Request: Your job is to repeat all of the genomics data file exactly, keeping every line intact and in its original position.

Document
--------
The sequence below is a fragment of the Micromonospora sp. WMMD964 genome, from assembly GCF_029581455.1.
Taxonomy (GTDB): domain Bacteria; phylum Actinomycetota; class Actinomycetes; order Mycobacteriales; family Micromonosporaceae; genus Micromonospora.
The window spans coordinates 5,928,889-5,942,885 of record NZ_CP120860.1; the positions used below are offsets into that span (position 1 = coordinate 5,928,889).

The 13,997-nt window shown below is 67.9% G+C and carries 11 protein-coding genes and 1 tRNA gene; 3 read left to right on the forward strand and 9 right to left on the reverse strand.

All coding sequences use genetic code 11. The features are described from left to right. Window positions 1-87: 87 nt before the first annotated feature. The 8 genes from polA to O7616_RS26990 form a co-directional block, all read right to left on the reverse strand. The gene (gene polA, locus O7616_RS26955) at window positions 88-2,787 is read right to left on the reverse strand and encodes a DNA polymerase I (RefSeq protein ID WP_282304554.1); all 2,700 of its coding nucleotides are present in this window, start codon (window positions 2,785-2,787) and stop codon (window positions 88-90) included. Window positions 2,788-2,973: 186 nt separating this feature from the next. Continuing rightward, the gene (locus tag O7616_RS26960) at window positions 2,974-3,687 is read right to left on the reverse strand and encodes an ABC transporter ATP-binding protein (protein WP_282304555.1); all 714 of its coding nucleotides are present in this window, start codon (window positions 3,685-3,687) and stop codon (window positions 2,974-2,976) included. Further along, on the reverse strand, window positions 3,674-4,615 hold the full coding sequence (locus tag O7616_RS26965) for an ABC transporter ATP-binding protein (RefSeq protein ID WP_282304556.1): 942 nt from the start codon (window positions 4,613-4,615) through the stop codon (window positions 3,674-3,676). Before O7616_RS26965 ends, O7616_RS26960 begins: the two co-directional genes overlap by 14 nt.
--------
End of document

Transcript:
The sequence below is a fragment of the Micromonospora sp. WMMD964 genome, from assembly GCF_029581455.1.
Taxonomy (GTDB): domain Bacteria; phylum Actinomycetota; class Actinomycetes; order Mycobacteriales; family Micromonosporaceae; genus Micromonospora.
The window spans coordinates 5,928,889-5,942,885 of record NZ_CP120860.1; the positions used below are offsets into that span (position 1 = coordinate 5,928,889).

The 13,997-nt window shown below is 67.9% G+C and carries 11 protein-coding genes and 1 tRNA gene; 3 read left to right on the forward strand and 9 right to left on the reverse strand.

All coding sequences use genetic code 11. The features are described from left to right. Window positions 1-87: 87 nt before the first annotated feature. The 8 genes from polA to O7616_RS26990 form a co-directional block, all read right to left on the reverse strand. The gene (gene polA, locus O7616_RS26955) at window positions 88-2,787 is read right to left on the reverse strand and encodes a DNA polymerase I (RefSeq protein ID WP_282304554.1); all 2,700 of its coding nucleotides are present in this window, start codon (window positions 2,785-2,787) and stop codon (window positions 88-90) included. Window positions 2,788-2,973: 186 nt separating this feature from the next. Continuing rightward, the gene (locus tag O7616_RS26960) at window positions 2,974-3,687 is read right to left on the reverse strand and encodes an ABC transporter ATP-binding protein (protein WP_282304555.1); all 714 of its coding nucleotides are present in this window, start codon (window positions 3,685-3,687) and stop codon (window positions 2,974-2,976) included. Further along, on the reverse strand, window positions 3,674-4,615 hold the full coding sequence (locus tag O7616_RS26965) for an ABC transporter ATP-binding protein (RefSeq protein ID WP_282304556.1): 942 nt from the start codon (window positions 4,613-4,615) through the stop codon (window positions 3,674-3,676). Before O7616_RS26965 ends, O7616_RS26960 begins: the two co-directional genes overlap by 14 nt.